With just a handful of live shows to their name, Curb already find themselves sitting comfortably amongst the most low key and exciting new bands in Birmingham’s current musical repertoire. Fusing baggy Stone Roses with the extended grunge of Nirvana, these boys are creating raw and honest tunes with a dash of throwback britpop, and they’re doing it all pretty explosively. Ahead of their debut Birmingham Promoters show where they play with Black Dollar Bills, Royal Blood and Bad Moon this Thursday 24th October at The Sunflower Lounge (info & tickets here), we chat Frankenstein’s monster, avoiding pretenses and Scarlett Johansson with the boys.
Give us a bit of background to the band – how do you all know each other and how did you come to be making music together?
Tom [O’Ryan, vocals, guitar]: This time last year I wrote some songs and put them on SoundCloud. Lee [Booker, bass] messaged me shortly after and we went for a pint to discuss writing together, based on having similar influences and interests. He then introduced me to Joe [Booth, guitar] and Sam [Hunt, drums], who he’d known and jammed with previously, and we formed Curb.
There are elements of Stone Roses and Nirvana amongst others within your music. Do you draw influence from these?
Lee: I would say it depends on who’s writing the song and has the vision for the song as to where the influences come from – we all have very eclectic tastes. When I think of the influence Nirvana have on us, they are a reminder to not over complicate a song – they took that from early Beatles singles who took that from early rock n roll singles before them. I’d say we draw a far more British influence to our music than other new bands do at the moment though.
Tom: A lot of our songs are like Frankenstein’s monster, they’re a real mixture of influence and style all tied together with a layer of distortion. I think that’s what makes them unique.
Who else do you look to for inspiration?
Tom: Collectively, we have a very broad range of influences. I take inspiration from the bands I love but they span from 60’s beat bands through to punk and no wave to a lot of contemporary bands doing new and interesting things. It’s good to draw inspiration from a diverse selection. I try and look past music for inspiration too; film, art and TV enter my songwriting process as well. It’s good because it keeps things fresh.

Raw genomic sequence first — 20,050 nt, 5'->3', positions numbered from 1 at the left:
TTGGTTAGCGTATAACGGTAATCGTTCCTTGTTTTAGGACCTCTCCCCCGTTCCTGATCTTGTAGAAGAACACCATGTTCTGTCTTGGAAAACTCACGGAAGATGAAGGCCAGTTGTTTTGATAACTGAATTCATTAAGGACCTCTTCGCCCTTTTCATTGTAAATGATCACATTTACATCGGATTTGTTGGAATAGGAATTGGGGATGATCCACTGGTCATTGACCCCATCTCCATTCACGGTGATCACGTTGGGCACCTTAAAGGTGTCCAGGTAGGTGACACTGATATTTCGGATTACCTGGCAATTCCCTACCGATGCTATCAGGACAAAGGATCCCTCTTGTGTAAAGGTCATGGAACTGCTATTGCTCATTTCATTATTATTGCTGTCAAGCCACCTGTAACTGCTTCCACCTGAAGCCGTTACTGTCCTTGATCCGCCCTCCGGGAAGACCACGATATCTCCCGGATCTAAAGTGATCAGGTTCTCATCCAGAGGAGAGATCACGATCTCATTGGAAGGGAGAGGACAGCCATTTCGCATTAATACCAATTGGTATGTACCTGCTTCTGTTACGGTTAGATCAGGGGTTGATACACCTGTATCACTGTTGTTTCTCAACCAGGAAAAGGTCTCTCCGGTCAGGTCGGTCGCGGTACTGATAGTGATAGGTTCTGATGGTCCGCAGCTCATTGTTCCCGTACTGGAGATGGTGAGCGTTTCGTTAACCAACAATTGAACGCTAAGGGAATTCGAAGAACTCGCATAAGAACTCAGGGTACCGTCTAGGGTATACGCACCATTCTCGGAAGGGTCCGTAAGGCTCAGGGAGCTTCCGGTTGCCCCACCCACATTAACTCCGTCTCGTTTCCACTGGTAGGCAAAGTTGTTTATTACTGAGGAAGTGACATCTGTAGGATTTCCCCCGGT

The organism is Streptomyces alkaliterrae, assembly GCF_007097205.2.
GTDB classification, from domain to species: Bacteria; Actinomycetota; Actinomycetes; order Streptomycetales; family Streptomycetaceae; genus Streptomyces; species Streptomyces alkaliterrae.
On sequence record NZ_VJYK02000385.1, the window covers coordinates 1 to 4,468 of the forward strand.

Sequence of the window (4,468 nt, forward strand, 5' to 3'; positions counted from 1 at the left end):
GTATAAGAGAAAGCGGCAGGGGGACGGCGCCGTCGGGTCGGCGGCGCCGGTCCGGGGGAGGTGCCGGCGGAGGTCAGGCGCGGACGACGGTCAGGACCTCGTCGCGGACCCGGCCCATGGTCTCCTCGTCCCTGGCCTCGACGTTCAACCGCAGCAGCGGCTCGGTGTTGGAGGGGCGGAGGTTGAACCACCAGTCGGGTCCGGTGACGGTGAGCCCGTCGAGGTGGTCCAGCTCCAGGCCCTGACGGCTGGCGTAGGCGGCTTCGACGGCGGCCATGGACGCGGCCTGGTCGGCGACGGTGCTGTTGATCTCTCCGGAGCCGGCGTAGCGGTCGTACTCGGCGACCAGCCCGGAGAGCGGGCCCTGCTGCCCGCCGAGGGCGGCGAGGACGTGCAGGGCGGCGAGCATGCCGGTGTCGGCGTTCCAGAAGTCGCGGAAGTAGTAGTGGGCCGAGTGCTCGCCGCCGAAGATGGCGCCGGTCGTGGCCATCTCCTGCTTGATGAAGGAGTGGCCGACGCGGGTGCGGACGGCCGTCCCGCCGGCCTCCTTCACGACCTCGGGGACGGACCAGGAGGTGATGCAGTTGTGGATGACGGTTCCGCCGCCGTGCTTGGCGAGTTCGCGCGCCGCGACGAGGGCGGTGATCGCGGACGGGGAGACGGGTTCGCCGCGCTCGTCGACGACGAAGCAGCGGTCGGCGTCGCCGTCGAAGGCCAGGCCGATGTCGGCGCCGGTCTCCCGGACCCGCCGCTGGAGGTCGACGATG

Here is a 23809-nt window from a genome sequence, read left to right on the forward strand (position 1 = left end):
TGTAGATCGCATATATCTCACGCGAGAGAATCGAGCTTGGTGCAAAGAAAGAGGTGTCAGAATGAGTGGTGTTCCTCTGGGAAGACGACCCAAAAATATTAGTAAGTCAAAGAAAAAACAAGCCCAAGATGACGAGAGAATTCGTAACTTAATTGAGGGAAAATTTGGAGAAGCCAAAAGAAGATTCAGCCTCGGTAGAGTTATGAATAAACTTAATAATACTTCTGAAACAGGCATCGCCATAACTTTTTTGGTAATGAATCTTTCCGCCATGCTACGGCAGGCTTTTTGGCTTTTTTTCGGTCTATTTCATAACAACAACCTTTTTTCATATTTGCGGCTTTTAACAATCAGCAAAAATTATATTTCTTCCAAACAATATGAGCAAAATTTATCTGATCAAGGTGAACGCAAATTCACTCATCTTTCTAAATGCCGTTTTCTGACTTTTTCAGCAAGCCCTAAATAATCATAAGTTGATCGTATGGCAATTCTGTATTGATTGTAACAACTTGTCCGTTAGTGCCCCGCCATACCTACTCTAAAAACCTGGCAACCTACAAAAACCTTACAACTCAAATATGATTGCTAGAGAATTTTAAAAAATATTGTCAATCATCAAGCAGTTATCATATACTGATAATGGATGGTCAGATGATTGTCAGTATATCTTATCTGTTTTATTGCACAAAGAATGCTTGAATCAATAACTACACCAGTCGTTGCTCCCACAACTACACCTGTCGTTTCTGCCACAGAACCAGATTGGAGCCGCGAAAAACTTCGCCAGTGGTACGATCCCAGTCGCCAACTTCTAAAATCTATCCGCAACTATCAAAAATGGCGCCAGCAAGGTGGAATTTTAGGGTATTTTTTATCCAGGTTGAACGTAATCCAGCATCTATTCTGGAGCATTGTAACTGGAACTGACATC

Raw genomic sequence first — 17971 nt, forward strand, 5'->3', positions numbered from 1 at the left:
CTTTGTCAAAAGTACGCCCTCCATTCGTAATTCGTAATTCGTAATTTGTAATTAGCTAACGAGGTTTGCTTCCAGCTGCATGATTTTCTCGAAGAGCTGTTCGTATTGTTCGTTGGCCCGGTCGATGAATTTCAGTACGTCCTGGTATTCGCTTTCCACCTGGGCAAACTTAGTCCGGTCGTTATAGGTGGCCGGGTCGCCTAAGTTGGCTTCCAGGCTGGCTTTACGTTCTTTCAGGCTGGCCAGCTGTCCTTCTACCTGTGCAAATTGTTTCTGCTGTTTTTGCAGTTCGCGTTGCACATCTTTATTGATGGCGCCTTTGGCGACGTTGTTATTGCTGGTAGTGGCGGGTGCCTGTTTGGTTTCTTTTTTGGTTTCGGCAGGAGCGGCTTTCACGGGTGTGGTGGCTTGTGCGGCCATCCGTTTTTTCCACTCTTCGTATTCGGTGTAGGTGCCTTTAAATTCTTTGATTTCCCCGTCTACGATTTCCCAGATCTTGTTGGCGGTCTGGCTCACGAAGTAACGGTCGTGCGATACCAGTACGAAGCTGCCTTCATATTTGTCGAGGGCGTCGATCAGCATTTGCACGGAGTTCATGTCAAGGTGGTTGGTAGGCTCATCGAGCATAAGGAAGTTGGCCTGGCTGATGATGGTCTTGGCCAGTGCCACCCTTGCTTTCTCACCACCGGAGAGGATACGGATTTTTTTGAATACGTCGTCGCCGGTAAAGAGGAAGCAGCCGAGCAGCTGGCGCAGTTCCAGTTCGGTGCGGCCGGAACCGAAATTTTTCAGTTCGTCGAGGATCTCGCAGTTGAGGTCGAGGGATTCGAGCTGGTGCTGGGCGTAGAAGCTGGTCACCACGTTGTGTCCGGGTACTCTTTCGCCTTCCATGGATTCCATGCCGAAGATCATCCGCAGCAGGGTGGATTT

Lee: I look to any artist that creates an interesting and memorable song. I can get the same kicks out of Slayer’s Angel of Death as I do Prince’s Alphabet Street.
Sam: For me it comes fairly subconsciously. If you listen to enough music for long enough, it stays in your brain and helps you create.
What kind of sound are you aiming to create?
Tom: We didn’t start out with a specific goal sonically. When I met Lee, the overlap in our taste told me that if we wrote songs together they would sound cool, but I didn’t know for sure about which direction they would take.
Lee: We don’t really like to state a guideline to aim for, I think that’s bad for creativity, we just write and jam and what comes out is the songs we play live.
Joe: Yeah, everyone’s individual influences push and pull the song in the right direction.
What local music are you listening to right now?
Lee: I’m always keeping my ears open for new bands from anywhere, not just the midlands. But in regards to midlands bands, I find that, besides the obvious artists, not many of these bands have albums out. Just a song here and there.
Your live shows have been getting a pretty rapturous response – why do you think that is?
Sam: I think both our music and live shows are pretty straight-up and forthright, and not in a forceful way.
Lee: There’s no bulls**t pretense and I think that’s what resonates with people. Every gig so far we’ve had a larger amount of people come to watch us than the last gig, it’s pretty f**king cool.
What makes a good live band?
Lee: I guess expanding from the last question, I think a good live band is a band that means it. I like a band with energy and a chemistry onstage when I watch them.
What has been your favourite show to date?
Tom: I’d say that we genuinely all loved our debut show because it was the first one. I think we would have given it to the Brum Notes gig at the Bull’s Head but Lee was ill during our set.
You have a pretty cool look – do you have any fashion icons?
Lee: We just wear what we like really, it was never really a thought out “look”. I think fashion is cool if it’s a part of a person’s honest expression but when it’s done out of a necessity to fit in, I think that’s pathetic.
Tom: Yeah we’re a band of different styles and tastes, we’re all pretty individual but it works as a whole.
What’s the plan for the near future?
Sam: Further songwriting and more gigs.
Lee: Attracting Scarlett Johansson.
Curb play with Black Dollar Bills, Royal Blood and Bad Moon at The Sunflower Lounge on Thurs 24th October. You can buy your tickets, priced at £5 advance, here.